Stockholm's old city hall, and ghost image
Elsewhere by Graham Reid

music - travel - arts

Wide angle reviews, interviews and opinion by writer Graham Reid

Jim White: Where It Hits You (Yep Roc)

Jim White: Epilogue to a Marriage
Jim White: Where It Hits You (Yep Roc)

The idiosyncratic Jim White – whose music is suffused in the dark Southern literary tradition as much as alt.country (more alt than most alt.country) -- was the central figure in the remarkable doco Searching for the Wrong Eyed Jesus as he traveled around backroads and broke-down townships ruminating on Christianity and country music.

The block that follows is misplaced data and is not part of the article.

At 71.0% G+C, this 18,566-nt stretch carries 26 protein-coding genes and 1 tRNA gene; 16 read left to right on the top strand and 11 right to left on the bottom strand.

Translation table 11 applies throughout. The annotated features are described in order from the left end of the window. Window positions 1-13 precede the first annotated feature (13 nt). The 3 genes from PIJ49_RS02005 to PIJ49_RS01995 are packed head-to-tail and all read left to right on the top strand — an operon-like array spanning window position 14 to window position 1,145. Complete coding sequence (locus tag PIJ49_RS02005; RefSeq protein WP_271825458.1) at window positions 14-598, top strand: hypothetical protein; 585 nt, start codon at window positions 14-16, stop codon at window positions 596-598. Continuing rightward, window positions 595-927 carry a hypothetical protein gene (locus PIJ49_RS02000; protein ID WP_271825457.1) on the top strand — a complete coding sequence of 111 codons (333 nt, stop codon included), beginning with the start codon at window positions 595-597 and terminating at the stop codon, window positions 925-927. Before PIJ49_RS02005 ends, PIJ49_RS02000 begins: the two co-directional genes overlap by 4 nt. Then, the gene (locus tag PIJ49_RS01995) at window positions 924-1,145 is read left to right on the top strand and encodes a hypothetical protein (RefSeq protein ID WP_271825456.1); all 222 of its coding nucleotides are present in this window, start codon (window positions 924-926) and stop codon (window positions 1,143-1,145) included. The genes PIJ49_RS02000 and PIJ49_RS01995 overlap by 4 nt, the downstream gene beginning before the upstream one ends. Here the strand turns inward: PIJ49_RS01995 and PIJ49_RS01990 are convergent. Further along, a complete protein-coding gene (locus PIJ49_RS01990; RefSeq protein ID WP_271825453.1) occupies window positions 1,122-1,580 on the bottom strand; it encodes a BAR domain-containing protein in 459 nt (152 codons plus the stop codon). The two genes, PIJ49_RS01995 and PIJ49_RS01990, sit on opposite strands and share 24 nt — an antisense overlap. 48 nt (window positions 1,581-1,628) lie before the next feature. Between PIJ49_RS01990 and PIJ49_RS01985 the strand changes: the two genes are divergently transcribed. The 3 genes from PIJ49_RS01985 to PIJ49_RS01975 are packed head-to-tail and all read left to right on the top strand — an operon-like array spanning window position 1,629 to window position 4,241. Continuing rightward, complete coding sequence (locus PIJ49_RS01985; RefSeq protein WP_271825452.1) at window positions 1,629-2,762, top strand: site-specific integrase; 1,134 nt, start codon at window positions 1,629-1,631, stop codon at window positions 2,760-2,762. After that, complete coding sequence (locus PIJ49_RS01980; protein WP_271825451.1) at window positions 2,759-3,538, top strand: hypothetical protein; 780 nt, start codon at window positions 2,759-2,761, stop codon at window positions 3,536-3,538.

A troubled man for troubled times, and now – in his mid 50s, – even more so.

hile recording this his wife walked out “into the arms of a younger man” so the emotional fallout and self-doubt squeezes through most of these lowkey tracks.

Even when brass players wooze in (Sunday's Refrain) or things sound absurdly upbeat (What Rocks Will Never Know) there's deep analysis going on. He doesn't sound convinced things “will be alright with me” on the banjo-plucked and country-Dylan State of Grace.

Infinite Mind (“let's sleep in the poison ivy”) sounds like the offspring of a Beefheart/Waits experiment and Loudon Wainwright's sprightly folk, and Here We Go is Flight of the Conchords from an alternate universe where Frank Zappa and David Byrne control the airwaves.

Despite its circumstances, there's gentleness here (the folksy My Brother's Keeper) and typically White keeps you guessing with odd sonic touches – and offers a naked Epilogue to a Marriage which opens with off-kilter piano.

Sad, strange and courageous, and it hits you.

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